Disorganized schizophrenia. This is when a person is very disoriented or incoherent. They can have bizarre thoughts, as well as a lack of emotion, especially appropriate emotion.
Catatonic schizophrenia. This is characterized by a long period of rigidity or inactivity. The person essentially freezes, and this can be interspersed with periods of sudden agitated bursts of activity where they become very active and potentially very aggressive.
Paranoid schizophrenia. This is characterized by delusions of paranoia and grandeur. The person constantly feels like someone's out to get them. They feel like they're being persecuted in some way by others, when in fact, they're not. These delusions can occur along with hallucinations, such as hearing voices in the head.
Much of the time in popular media, paranoid schizophrenics are characterized as being very violent, which isn't necessarily true. In fact, they're not any more violent than anyone else in the general population. The only time that they're especially violent might be when they're in the middle of a psychotic break, where they're having especially strong or vivid hallucinations or delusions. Therefore, it is important to differentiate this behavior from the way that it is displayed in media.
Undifferentiated schizophrenia. These include instances of schizophrenia that have some symptoms of one type or another, but not all of them. This is essentially the "catchall" category.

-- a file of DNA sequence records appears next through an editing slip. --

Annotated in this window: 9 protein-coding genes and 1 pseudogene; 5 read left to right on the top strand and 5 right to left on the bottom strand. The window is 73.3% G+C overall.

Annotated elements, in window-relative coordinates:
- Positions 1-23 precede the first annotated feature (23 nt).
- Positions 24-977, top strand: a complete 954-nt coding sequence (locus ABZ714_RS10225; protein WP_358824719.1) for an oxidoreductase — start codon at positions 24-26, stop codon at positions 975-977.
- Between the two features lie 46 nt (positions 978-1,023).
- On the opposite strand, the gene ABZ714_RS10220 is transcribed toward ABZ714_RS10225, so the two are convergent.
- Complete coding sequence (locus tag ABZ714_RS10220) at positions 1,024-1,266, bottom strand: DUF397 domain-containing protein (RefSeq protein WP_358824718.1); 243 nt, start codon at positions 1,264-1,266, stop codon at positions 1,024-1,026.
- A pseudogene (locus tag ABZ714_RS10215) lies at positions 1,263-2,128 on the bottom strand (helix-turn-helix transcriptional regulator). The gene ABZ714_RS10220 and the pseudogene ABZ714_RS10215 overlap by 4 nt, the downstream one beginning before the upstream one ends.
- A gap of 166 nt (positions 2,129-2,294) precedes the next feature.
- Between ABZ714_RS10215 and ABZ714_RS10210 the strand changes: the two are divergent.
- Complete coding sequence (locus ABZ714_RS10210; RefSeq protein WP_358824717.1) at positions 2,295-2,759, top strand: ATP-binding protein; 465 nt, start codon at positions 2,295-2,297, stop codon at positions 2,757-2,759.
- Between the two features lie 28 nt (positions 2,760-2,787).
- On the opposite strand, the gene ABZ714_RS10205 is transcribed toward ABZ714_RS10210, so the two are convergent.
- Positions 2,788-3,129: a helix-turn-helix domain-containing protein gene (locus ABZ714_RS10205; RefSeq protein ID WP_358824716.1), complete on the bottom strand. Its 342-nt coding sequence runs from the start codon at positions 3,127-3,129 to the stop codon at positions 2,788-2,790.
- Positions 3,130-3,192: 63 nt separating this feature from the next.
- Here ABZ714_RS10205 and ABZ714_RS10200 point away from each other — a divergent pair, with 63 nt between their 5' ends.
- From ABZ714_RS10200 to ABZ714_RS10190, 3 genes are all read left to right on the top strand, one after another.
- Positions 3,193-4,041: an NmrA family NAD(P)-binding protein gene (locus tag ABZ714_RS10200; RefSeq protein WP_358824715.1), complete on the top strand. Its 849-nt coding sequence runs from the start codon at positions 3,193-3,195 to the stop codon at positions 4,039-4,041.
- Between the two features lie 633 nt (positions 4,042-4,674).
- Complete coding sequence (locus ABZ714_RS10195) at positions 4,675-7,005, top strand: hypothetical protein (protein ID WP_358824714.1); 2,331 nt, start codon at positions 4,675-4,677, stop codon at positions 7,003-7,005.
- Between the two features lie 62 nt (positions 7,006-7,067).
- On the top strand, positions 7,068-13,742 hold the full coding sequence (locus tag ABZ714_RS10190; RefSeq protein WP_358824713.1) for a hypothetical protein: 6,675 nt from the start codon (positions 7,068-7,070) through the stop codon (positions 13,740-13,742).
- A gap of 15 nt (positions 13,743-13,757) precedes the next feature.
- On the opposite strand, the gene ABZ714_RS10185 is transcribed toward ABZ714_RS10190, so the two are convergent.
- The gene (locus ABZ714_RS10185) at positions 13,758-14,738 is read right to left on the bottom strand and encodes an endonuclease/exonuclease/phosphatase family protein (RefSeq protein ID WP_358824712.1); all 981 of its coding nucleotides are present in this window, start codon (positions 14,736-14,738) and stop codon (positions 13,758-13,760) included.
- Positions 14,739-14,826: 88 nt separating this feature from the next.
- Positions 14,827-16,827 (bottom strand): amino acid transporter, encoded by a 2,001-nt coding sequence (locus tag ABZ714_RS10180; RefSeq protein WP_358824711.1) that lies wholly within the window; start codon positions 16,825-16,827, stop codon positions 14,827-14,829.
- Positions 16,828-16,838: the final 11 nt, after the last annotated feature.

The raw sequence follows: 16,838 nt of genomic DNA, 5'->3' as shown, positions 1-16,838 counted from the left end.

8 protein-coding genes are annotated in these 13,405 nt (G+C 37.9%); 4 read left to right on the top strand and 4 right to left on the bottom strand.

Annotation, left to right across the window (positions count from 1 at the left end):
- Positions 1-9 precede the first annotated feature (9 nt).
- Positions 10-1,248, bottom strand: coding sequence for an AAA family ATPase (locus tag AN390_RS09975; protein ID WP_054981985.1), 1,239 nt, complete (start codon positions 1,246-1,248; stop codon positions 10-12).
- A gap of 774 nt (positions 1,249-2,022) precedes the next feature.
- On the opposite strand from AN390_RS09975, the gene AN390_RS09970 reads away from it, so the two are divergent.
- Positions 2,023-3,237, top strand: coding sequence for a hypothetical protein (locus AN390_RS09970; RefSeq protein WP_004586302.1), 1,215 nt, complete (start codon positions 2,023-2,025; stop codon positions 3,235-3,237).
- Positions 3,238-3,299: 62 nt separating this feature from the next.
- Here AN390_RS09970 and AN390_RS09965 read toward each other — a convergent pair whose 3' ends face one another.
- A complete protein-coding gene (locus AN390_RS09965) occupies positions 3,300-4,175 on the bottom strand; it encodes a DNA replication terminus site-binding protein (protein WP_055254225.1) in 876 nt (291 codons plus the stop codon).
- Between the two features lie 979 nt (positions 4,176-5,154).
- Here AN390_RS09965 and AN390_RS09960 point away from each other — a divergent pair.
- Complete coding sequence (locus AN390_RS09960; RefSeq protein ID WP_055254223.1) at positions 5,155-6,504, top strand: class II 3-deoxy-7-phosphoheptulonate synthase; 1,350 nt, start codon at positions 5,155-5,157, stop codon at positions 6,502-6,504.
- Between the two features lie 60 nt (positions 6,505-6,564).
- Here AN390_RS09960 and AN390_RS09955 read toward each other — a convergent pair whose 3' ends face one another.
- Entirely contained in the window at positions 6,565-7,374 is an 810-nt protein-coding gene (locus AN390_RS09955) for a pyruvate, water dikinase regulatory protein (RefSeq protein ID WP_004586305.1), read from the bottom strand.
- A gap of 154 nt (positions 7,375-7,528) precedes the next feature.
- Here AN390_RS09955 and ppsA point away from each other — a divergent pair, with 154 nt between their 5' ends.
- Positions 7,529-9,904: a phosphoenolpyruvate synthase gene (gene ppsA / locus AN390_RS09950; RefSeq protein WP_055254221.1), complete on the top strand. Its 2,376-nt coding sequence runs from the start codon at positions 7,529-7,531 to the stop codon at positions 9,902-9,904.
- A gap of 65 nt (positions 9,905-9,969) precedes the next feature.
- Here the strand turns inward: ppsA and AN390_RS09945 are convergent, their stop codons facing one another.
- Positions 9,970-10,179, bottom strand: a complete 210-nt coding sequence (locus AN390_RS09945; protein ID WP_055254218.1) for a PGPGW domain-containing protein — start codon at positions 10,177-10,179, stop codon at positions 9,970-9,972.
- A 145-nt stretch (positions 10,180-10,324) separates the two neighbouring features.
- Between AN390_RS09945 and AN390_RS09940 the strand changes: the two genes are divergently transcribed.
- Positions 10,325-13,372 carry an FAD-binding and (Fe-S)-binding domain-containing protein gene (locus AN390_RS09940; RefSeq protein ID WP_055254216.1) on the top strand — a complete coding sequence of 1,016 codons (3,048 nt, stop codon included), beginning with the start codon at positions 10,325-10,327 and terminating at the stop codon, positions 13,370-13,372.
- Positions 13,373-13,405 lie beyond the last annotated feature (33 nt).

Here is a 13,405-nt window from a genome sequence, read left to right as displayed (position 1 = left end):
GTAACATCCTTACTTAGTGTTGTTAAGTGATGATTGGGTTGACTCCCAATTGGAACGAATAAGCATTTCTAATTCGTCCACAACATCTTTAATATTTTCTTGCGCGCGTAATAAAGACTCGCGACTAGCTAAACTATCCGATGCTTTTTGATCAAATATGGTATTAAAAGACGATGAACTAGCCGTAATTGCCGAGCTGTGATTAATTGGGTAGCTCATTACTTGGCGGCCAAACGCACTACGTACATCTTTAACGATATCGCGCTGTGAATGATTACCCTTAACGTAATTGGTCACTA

A person may be displaying clear symptoms of schizophrenia, such as hallucinations or delusions, that are interspersed with periods of a catatonic state, where they are inactive. As you can see, the symptoms don't necessarily fit into one category or the other.
- Disorganized Schizophrenia
- Schizophrenia where a person shows very disordered and incoherent and bizarre thought as well as lack of or inappropriate emotion
- Catatonic Schizophrenia
- Schizophrenia marked by long periods of rigidity and inactivity, where the person “freezes up”, and by sudden, agitated bursts of activity
- Paranoid Schizophrenia
- Schizophrenia characterized by delusions of paranoia and grandeur, along with hallucinations, like voices in ones head
- Undifferentiated Schizophrenia
- Instances of schizophrenia that have some symptoms but not all of another type
As you can see, there are many different aspects to schizophrenia, which is why it's important to avoid characterizing it in an inaccurate or inappropriate way, in order to represent the people with this disorder to the best of our abilities.
Schizophrenia is a widely known form of psychotic disorder. It is caused by genetic and environmental factors and usually develops in the teen years. Generally, a person may experience symptoms of schizophrenia such as delusions, hallucinations, and disorganized speech. They may also have negative symptoms, which are characteristics that you expect to see within a person but don't actually see exhibited, like appropriate emotions. There are several different types of schizophrenia: disorganized schizophrenia, catatonic schizophrenia, paranoid schizophrenia, and undifferentiated schizophrenia.